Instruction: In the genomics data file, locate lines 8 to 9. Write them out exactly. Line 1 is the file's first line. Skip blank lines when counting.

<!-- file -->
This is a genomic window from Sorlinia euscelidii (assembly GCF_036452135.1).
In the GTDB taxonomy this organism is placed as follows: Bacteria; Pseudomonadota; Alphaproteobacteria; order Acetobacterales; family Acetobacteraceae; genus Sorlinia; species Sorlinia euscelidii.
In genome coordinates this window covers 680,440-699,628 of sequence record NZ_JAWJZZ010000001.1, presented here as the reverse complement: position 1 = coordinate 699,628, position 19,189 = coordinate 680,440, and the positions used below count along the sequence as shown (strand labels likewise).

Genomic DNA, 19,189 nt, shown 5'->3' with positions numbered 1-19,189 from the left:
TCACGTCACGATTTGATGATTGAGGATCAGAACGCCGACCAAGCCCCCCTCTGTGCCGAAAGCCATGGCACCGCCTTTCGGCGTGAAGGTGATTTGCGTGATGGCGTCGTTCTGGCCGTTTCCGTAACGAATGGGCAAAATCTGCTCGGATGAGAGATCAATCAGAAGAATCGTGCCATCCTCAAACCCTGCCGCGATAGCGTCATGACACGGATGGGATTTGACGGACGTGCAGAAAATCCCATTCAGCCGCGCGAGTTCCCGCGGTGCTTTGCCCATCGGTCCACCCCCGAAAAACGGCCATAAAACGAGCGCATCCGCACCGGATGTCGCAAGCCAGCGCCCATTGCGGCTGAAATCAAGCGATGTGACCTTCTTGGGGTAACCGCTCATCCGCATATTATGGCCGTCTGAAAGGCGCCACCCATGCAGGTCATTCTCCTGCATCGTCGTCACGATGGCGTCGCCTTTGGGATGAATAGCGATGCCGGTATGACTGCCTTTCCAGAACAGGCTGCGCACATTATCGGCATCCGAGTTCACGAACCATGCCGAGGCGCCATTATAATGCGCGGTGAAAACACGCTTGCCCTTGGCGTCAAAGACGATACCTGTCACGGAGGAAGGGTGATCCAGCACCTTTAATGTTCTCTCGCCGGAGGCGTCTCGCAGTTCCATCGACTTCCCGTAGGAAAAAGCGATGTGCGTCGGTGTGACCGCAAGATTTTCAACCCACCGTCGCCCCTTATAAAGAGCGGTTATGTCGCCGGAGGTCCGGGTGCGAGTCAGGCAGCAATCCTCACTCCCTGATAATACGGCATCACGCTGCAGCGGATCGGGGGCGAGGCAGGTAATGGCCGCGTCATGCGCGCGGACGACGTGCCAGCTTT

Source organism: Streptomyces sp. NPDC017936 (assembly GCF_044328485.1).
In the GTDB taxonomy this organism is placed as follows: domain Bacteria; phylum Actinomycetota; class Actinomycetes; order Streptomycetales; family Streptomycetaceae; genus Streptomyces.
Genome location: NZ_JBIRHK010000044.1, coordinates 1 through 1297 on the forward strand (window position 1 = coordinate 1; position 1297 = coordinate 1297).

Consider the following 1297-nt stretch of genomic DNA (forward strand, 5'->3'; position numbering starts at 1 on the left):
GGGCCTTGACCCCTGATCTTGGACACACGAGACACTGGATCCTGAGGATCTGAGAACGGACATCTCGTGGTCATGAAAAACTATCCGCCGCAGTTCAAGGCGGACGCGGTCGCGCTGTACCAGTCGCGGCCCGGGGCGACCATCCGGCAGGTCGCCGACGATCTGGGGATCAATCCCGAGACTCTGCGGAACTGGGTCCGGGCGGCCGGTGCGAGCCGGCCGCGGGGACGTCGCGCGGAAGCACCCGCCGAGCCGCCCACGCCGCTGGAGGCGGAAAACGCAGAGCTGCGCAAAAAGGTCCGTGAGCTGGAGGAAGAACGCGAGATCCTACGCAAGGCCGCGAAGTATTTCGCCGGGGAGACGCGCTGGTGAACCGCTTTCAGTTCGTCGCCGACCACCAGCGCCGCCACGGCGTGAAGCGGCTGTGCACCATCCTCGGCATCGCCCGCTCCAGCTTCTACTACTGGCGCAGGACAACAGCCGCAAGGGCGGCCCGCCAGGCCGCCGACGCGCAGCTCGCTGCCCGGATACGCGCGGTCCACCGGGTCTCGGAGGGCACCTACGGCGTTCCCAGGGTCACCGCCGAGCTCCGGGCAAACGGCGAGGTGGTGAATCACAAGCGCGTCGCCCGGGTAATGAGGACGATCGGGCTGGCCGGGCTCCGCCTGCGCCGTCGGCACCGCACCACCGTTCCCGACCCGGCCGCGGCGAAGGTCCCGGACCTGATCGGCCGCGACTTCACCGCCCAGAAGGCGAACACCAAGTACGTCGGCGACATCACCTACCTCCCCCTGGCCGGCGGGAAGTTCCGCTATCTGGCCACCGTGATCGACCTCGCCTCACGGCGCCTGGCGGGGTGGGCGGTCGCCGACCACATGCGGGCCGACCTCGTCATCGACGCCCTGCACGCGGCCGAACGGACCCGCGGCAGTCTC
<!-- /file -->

Genome location: NZ_JBIRHK010000044.1, coordinates 1 through 1297 on the forward strand (window position 1 = coordinate 1; position 1297 = coordinate 1297).

Consider the following 1297-nt stretch of genomic DNA (forward strand, 5'->3'; position numbering starts at 1 on the left):